We are pleased to announce the availability of a guide targeted at helping new Dorico users quickly understand the application’s key concepts and workflows. Titled First Steps, and written by our intrepid technical author, Lillie Harris, it will take you through a complete project from start to finish, reproducing a short piano miniature by the Croation composer Dora Pejačević, and follow this up with an extract of a song by Ma Rainey.
The guide covers everything from project setup, finding your way around Dorico’s project window and user interface, note input and editing, adding other notations such as slurs, ties, articulations, clefs, octave lines, and explains the core layout and formatting tools you need to produce perfect pages of music. After a few hours, you will have input a charming waltz, made it look great, and in the process you will have learned all of the fundamental concepts required to use Dorico successfully and efficiently.
At the conclusion of the Pejačević project, you can then proceed to learn about some more idiomatic notations, including lyrics, chord symbols, and writing for drum set. Even if you think that your own use of Dorico will be more in the realm of Ma Rainey’s blues than in Pejačević’s salon music, we nevertheless recommend that you work through the piano piece first, as that’s where all of the key concepts and workflows are introduced.
Currently, First Steps is only available in English, but it is in the process of being translated into German, French, Italian and Japanese, and those translations will be published as soon as possible.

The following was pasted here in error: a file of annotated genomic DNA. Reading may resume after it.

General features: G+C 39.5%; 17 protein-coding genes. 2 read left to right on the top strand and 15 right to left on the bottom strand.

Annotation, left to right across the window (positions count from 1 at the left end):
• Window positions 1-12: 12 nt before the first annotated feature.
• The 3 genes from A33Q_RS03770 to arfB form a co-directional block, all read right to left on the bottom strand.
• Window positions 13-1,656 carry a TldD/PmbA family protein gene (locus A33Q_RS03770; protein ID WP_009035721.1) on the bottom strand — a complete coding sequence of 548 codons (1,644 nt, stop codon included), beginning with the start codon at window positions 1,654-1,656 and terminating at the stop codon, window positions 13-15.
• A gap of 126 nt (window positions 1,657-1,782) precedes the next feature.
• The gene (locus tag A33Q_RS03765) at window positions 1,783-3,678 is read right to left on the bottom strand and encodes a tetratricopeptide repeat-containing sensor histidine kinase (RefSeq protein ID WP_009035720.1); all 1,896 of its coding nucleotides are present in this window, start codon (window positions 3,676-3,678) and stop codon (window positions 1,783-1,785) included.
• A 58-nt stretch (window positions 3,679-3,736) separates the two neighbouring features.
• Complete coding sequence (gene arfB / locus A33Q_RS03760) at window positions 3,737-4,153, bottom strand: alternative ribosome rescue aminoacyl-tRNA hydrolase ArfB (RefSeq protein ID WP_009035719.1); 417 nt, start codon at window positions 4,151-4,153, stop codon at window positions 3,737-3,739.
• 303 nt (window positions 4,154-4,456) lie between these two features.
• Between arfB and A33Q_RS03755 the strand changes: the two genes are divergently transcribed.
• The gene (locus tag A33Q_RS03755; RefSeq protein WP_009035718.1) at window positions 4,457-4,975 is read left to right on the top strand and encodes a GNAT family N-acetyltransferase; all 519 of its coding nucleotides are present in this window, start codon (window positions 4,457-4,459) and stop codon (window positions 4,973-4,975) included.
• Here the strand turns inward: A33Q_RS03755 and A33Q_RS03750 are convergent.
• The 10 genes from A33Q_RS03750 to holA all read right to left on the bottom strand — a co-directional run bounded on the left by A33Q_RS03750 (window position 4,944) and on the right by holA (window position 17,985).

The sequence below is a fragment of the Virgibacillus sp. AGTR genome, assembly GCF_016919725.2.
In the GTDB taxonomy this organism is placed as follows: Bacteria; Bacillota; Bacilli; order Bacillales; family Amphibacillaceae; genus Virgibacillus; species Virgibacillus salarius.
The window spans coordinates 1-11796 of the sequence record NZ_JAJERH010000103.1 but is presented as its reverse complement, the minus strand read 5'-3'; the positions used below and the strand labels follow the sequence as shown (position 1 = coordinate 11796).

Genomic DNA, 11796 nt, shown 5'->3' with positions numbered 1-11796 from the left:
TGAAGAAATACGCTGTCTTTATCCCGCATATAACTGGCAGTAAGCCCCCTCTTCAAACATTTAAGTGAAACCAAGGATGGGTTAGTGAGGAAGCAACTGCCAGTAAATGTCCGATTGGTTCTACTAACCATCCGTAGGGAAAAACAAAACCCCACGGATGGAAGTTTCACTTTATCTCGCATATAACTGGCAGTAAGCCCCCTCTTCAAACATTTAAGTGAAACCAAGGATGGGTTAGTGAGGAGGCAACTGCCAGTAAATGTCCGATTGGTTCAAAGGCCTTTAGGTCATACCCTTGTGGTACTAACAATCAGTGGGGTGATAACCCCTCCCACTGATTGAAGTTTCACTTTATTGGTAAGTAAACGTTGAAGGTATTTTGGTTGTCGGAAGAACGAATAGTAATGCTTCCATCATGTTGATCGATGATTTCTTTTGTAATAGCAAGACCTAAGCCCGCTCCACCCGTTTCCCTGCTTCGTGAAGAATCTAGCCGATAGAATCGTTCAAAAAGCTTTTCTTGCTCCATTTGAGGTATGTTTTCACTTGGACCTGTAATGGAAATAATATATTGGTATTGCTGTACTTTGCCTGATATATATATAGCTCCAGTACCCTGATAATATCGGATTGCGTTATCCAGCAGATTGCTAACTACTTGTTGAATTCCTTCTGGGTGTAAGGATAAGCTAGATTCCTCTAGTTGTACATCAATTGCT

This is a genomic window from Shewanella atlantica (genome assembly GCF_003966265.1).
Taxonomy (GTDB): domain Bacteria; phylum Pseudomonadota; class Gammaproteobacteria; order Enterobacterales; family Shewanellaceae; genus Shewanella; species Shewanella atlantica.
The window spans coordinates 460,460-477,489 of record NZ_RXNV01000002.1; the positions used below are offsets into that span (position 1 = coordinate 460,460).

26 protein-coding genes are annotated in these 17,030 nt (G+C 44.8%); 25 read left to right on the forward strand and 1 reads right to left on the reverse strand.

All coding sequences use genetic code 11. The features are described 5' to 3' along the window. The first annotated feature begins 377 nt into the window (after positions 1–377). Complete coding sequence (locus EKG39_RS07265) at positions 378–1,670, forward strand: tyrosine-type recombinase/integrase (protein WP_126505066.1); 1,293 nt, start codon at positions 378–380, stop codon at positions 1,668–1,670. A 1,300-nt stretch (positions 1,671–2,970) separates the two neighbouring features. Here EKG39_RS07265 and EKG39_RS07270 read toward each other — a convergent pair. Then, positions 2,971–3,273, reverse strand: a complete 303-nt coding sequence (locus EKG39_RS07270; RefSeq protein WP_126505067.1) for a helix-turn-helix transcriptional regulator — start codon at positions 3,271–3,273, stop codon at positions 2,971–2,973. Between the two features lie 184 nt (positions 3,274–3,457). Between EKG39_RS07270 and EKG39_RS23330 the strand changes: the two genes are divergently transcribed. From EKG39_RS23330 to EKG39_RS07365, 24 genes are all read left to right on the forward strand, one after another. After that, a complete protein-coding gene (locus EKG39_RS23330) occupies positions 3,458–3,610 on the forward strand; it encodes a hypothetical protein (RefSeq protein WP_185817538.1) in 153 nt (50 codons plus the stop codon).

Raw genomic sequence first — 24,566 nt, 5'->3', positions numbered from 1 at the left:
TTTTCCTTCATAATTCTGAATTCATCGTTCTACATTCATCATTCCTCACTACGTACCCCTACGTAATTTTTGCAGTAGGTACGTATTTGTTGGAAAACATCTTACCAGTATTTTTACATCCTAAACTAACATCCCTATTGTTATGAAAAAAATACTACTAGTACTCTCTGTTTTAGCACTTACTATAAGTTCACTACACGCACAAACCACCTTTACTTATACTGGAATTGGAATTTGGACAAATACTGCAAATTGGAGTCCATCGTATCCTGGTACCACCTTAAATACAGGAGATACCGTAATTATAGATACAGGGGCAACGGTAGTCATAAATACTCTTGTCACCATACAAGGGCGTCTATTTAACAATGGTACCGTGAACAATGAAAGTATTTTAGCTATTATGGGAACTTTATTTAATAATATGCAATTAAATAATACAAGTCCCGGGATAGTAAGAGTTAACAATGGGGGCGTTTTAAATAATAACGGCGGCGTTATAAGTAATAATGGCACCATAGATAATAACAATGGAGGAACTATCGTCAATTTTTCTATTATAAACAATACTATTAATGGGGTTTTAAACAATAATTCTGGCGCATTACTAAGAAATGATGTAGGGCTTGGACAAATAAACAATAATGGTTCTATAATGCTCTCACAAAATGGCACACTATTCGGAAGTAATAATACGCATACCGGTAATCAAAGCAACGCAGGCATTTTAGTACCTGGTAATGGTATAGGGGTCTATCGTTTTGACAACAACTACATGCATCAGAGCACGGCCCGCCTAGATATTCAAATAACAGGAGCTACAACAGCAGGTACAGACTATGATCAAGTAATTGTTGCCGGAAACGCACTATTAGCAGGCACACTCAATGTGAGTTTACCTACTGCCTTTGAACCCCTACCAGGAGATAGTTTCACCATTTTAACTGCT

If you’re looking for further helpful tools for learning and using Dorico more efficiently, the Resources page here on the blog is a veritable treasure trove of information, with links to all of the documentation published by Steinberg, plus third-party books, video courses, hand-outs, and much, much more. Finally, if you are experiencing any kind of difficulty with learning or using the software, please don’t hesitate to come to the Dorico forum and ask your question there: you will find a community of knowledgeable and helpful Dorico users from around the world, and several Dorico team members – including yours truly and Lillie – are frequent posters, too. If you have any feedback on the First Steps guide, please feel free to share it on the forum, or if you prefer, you can contact me directly.
- Create a slash region using the Repeat Structures panel, or by typing “slash” into the Repeats popover (Shift+R).
- Create a slash voice from the Write menu, or with the key command Shift+Alt+V.
- Convert existing notes to a slash voice, using the Edit menu or context menu.
- Create an ossia by making a selection, and choosing Edit > Staff > Create Ossia Above/Below, or right-click to show the context menu.
- Input the music for the ossia in the usual way.
- Drag the signposts to change the start and endpoints of the ossia.
- Choose whether to show barlines, as well as many other options, in Engraving Options.
- There are also more options for in Layout Options, including specifying in which layouts they are shown.
- With one or more notes selected, type Shift+I to open the Notes popover.
- Type a number and press Enter to add that interval above the selected notes.
- Separate numbers with commas to build chords.
- Specify the interval quality.
- Add intervals below with negative numbers.
- Build complex chords quickly and easily.
- Even add notes to the top or bottom of existing chords.
- Type t before the number to transpose the selected notes by that interval.
- By default Dorico will number instruments of different transposition separately.
- There is an Engraving Option — on the Staff Labels page — to number them together instead.
- This also works in conjunction the option to group staff labels between staves.